Author(s): Du YM, Nathan RD, Du YM, Nathan RD
Abstract Share this page
Abstract To investigate the basis of ischemia-induced bradycardia (<60 beats/min), we isolated pacemaker cells from the rabbit sinoatrial node and exposed them to ischemic-like conditions, including omission of glucose, pH 6.6, and either 5.4 or 10 mM KCl to evaluate the role of increased serum [K]. A perforated-patch technique was employed to test the hypothesis that the arrhythmia is caused by attenuation of inward currents that contribute to the diastolic depolarization. After exposure to "ischemic" Tyrode containing 5.4 mM KCl, the pacemaker cells exhibited 13\% slower beat rates and action potentials with 6-mV greater overshoots and 44\% longer durations. In contrast, after exposure to "ischemic" Tyrode containing 10 mM KCl, the pacemaker cells exhibited a 7-mV depolarization of the maximum diastolic potential but no significant change in the overshoot. Beat rates were slowed by 43\%, and the action potentials were prolonged by 46\%. "Ischemic" Tyrode containing 5.4 mM KCl increased L-type Ca current, decreased T-type Ca current and reduced Ni-sensitive inward current tails (presumably Na-Ca exchange current), even after treatment with 40 muM ryanodine to block Ca release from the sarcoplasmic reticulum. "Ischemic" Tyrode containing 10 mM KCl increased hyperpolarization-activated inward current at diastolic potentials and reduced the slowly activating component, but not the rapidly activating component, of delayed rectifier K current. Our results suggest that reductions of inward Na-Ca exchange current and T-type Ca current contribute to "ischemia"-induced "bradycardia" in sinoatrial node pacemaker cells.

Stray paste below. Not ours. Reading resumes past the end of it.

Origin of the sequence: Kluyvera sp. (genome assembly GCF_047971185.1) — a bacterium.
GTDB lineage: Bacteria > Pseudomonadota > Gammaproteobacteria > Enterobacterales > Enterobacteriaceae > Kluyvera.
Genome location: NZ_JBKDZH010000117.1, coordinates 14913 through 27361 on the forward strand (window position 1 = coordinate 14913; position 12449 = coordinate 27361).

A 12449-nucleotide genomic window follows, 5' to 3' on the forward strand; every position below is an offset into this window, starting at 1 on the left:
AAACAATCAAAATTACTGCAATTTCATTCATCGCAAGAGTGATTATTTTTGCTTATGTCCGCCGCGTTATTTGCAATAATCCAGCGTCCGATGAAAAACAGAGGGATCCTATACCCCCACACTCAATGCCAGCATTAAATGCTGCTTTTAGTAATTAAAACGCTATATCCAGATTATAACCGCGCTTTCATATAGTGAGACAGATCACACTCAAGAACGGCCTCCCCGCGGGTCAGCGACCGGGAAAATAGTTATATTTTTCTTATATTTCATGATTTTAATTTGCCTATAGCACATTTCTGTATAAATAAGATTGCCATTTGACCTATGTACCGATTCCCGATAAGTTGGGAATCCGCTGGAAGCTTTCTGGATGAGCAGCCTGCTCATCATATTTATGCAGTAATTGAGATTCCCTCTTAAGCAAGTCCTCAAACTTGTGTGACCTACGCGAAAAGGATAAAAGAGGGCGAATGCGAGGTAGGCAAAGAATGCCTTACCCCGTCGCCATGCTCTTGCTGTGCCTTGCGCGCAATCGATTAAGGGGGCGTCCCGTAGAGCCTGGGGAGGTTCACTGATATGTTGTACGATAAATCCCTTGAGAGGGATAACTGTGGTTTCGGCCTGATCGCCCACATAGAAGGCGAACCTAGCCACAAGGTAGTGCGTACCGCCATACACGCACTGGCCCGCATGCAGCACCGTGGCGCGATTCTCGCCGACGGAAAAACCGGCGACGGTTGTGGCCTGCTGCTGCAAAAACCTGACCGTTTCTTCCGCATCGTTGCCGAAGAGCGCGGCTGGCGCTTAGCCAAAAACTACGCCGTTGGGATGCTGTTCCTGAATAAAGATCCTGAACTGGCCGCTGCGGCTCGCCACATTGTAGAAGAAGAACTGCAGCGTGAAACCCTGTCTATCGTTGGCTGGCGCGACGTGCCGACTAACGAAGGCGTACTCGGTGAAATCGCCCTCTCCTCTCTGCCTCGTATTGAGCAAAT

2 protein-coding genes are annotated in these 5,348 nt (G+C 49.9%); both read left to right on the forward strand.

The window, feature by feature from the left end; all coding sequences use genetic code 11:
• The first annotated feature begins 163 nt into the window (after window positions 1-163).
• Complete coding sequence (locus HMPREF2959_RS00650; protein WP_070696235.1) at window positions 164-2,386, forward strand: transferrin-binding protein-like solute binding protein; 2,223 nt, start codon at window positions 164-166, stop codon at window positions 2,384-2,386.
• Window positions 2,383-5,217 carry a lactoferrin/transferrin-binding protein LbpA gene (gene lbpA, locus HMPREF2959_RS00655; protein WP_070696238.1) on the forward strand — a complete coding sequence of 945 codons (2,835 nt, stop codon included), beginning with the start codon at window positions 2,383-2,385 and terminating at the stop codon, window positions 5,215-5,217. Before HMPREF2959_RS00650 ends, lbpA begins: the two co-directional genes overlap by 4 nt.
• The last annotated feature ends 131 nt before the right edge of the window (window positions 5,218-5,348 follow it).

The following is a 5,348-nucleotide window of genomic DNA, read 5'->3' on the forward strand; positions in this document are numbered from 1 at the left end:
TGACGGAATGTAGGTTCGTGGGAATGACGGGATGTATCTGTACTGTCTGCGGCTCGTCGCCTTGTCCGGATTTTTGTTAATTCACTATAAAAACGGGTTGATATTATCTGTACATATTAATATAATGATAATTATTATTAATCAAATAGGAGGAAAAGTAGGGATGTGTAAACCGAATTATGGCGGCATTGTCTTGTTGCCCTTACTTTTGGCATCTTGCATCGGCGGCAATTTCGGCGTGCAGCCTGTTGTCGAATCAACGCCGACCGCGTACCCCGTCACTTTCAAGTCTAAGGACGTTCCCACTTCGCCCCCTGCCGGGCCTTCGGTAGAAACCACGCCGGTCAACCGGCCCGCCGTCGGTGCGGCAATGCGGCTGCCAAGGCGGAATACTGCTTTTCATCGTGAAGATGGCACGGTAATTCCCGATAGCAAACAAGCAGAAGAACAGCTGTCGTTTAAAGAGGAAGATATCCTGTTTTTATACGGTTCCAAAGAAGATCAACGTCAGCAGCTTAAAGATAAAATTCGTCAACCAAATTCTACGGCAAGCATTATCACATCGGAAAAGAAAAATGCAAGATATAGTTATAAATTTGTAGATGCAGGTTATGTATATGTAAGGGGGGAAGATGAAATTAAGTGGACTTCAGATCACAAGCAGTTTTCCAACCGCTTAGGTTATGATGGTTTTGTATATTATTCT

This article was published in J Mol Cell Cardiol
and referenced in Journal of Clinical Trials